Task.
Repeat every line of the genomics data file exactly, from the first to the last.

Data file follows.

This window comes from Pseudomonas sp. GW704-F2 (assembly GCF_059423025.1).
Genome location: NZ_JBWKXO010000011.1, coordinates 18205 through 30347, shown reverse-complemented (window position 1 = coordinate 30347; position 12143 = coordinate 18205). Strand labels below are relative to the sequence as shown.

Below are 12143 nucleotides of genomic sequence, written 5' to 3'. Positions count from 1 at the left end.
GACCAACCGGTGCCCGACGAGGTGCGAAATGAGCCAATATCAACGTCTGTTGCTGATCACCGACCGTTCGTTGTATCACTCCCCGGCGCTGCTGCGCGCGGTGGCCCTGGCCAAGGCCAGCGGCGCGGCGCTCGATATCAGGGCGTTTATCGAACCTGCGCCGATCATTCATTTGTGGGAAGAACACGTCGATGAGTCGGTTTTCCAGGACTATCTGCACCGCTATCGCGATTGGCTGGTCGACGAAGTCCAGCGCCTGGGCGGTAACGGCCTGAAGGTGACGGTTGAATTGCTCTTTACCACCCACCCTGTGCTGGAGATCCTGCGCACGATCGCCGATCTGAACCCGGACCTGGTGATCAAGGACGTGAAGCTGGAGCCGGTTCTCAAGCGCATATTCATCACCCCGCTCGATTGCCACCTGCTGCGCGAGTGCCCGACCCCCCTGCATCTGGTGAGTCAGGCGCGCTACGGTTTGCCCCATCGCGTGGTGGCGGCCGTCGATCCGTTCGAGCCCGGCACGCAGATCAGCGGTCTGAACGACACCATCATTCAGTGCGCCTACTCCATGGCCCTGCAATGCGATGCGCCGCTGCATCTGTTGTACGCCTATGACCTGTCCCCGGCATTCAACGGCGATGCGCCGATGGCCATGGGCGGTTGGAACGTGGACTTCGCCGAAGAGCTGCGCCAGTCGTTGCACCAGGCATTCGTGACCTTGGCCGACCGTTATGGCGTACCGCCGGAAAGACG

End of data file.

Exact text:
This window comes from Pseudomonas sp. GW704-F2 (assembly GCF_059423025.1).
Genome location: NZ_JBWKXO010000011.1, coordinates 18205 through 30347, shown reverse-complemented (window position 1 = coordinate 30347; position 12143 = coordinate 18205). Strand labels below are relative to the sequence as shown.

Below are 12143 nucleotides of genomic sequence, written 5' to 3'. Positions count from 1 at the left end.
GACCAACCGGTGCCCGACGAGGTGCGAAATGAGCCAATATCAACGTCTGTTGCTGATCACCGACCGTTCGTTGTATCACTCCCCGGCGCTGCTGCGCGCGGTGGCCCTGGCCAAGGCCAGCGGCGCGGCGCTCGATATCAGGGCGTTTATCGAACCTGCGCCGATCATTCATTTGTGGGAAGAACACGTCGATGAGTCGGTTTTCCAGGACTATCTGCACCGCTATCGCGATTGGCTGGTCGACGAAGTCCAGCGCCTGGGCGGTAACGGCCTGAAGGTGACGGTTGAATTGCTCTTTACCACCCACCCTGTGCTGGAGATCCTGCGCACGATCGCCGATCTGAACCCGGACCTGGTGATCAAGGACGTGAAGCTGGAGCCGGTTCTCAAGCGCATATTCATCACCCCGCTCGATTGCCACCTGCTGCGCGAGTGCCCGACCCCCCTGCATCTGGTGAGTCAGGCGCGCTACGGTTTGCCCCATCGCGTGGTGGCGGCCGTCGATCCGTTCGAGCCCGGCACGCAGATCAGCGGTCTGAACGACACCATCATTCAGTGCGCCTACTCCATGGCCCTGCAATGCGATGCGCCGCTGCATCTGTTGTACGCCTATGACCTGTCCCCGGCATTCAACGGCGATGCGCCGATGGCCATGGGCGGTTGGAACGTGGACTTCGCCGAAGAGCTGCGCCAGTCGTTGCACCAGGCATTCGTGACCTTGGCCGACCGTTATGGCGTACCGCCGGAAAGACG